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December 29, 2005

Japan To Up Patent Infringement Penalties

The Japan patent office has decided to seek legislation next year to update its maximum patent infringement penalties for companies, from ¥150m ($130 million) to ¥300m ($258m). The patent office is expected to request a maximum penalty for patent infringement by individuals of ¥5m ($4.3m) and up to five years in prison. The penalties exclude licensing fees. The changes sought would take effect in 2007.

Besides the concept of financial penalty, but excluding criminalizing patent infringement with imprisonment, the United States, adhering to the concept that patents are a grant of exclusivity, since 1819 has offered the patent infringement remedy of injunction, precluding further use of patented technology by non-licensees. In North America, possible application of injunctive relief has provoked outcry in the widely publicized case of NTP v. RIM.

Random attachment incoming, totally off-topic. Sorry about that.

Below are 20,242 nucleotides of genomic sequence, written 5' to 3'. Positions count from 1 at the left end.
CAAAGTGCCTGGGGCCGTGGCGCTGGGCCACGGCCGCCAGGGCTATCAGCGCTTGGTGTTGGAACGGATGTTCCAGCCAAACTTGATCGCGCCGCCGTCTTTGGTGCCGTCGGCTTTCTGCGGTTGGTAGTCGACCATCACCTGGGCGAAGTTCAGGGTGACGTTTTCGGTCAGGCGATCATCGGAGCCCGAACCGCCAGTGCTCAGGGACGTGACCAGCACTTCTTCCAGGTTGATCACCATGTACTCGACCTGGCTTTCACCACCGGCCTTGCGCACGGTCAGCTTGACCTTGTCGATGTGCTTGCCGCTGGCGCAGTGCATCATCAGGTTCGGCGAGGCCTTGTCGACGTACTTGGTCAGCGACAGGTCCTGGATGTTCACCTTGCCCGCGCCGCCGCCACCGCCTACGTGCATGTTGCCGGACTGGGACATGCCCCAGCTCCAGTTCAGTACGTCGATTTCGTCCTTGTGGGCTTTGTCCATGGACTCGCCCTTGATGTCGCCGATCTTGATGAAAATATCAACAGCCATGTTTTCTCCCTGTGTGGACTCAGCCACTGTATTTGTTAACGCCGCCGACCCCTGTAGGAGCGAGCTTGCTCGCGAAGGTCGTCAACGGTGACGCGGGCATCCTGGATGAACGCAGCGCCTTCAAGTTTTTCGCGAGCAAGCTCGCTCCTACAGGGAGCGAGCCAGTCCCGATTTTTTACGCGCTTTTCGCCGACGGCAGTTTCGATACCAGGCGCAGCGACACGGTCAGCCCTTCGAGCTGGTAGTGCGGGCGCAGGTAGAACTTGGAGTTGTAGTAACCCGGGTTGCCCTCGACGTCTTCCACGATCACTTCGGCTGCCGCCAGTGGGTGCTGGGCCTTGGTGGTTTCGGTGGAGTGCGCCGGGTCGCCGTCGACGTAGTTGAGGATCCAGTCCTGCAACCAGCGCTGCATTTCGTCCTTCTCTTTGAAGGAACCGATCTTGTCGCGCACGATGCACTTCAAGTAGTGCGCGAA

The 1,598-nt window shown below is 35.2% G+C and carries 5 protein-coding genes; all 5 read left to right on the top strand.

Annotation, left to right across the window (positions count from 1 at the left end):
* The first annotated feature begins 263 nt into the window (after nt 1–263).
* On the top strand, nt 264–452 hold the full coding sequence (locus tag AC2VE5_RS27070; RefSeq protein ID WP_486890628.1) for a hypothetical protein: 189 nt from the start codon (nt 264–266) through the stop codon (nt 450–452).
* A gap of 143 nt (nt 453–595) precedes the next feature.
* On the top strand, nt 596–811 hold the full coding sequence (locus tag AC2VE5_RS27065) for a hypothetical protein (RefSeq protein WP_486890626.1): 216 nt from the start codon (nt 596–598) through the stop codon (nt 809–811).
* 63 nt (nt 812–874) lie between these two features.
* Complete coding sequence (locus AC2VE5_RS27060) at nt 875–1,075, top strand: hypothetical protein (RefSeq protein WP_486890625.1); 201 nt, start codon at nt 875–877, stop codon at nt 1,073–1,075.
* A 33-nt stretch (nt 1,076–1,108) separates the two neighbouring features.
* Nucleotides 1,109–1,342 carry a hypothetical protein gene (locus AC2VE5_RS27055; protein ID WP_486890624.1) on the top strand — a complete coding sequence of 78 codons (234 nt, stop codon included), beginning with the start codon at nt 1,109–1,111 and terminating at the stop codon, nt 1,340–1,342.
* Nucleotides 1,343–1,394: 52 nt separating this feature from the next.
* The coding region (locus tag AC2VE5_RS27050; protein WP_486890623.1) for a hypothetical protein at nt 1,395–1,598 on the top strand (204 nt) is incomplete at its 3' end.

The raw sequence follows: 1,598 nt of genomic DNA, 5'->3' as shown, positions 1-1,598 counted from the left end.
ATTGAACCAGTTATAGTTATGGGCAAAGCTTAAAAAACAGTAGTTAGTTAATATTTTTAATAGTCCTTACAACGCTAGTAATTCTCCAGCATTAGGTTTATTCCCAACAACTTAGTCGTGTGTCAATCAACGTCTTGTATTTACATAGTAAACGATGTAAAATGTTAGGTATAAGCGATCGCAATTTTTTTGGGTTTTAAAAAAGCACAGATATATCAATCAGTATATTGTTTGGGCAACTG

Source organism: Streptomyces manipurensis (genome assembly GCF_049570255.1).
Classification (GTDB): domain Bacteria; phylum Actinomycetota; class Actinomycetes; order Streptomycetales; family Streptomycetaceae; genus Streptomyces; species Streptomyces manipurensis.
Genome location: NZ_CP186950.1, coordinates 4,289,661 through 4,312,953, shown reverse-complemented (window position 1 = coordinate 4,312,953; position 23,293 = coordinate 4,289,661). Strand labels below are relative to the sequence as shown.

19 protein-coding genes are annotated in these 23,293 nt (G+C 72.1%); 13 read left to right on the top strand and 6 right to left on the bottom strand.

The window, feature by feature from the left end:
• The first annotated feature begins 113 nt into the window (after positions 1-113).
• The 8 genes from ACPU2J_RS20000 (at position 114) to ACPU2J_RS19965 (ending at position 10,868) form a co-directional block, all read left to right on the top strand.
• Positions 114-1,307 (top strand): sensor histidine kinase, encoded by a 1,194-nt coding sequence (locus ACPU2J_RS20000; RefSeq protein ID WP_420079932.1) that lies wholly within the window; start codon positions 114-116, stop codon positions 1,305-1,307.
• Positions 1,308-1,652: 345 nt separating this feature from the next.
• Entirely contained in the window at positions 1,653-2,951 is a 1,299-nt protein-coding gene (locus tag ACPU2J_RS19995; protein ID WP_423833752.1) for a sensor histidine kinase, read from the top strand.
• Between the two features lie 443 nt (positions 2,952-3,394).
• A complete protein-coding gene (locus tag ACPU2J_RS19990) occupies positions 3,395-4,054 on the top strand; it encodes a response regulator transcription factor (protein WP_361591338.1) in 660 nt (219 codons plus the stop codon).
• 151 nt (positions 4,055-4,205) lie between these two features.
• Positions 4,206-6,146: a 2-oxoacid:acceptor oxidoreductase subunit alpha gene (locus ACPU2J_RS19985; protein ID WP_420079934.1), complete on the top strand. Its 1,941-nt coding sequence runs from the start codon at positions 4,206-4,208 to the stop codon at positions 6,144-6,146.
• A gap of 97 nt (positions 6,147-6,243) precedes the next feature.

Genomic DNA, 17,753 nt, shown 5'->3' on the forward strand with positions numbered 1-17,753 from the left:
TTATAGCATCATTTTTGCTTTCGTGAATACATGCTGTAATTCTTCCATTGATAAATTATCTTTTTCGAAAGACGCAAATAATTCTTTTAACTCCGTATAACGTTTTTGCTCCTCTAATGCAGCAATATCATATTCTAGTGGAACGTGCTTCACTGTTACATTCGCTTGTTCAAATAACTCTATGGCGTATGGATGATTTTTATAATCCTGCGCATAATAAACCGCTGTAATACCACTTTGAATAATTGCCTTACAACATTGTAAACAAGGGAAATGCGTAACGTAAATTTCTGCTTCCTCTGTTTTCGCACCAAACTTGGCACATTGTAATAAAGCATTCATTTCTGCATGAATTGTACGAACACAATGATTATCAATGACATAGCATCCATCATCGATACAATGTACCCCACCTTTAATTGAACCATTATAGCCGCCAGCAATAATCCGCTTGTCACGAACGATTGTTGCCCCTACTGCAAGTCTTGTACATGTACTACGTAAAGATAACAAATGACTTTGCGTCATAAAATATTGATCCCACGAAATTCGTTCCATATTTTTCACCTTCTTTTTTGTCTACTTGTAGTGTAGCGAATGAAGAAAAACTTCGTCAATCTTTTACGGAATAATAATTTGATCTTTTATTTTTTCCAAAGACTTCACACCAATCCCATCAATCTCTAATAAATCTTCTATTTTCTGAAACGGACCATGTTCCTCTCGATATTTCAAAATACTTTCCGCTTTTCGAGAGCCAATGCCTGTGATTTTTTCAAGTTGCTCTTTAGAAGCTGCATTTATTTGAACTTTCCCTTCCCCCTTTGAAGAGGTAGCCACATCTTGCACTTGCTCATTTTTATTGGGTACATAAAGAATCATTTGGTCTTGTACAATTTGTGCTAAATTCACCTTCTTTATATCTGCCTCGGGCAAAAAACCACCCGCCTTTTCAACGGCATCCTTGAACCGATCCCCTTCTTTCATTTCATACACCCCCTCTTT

Posted by Patent Hawk at December 29, 2005 10:27 AM | International

Comments

I like "five years in prison" part...

But seriously, the current situation with big corporations deliberately infringing on valid patents owned by small entities can be quickly remedied by introducing short prison terms for corporate executives found guilty of *willful* patent infringement.

I am not asking for five years, just one week in prison would be more than enough for an average fat corporate pig...
Right now they are not risking anything at all, no personal liability, nothing...

Posted by: small guy at December 29, 2005 11:44 AM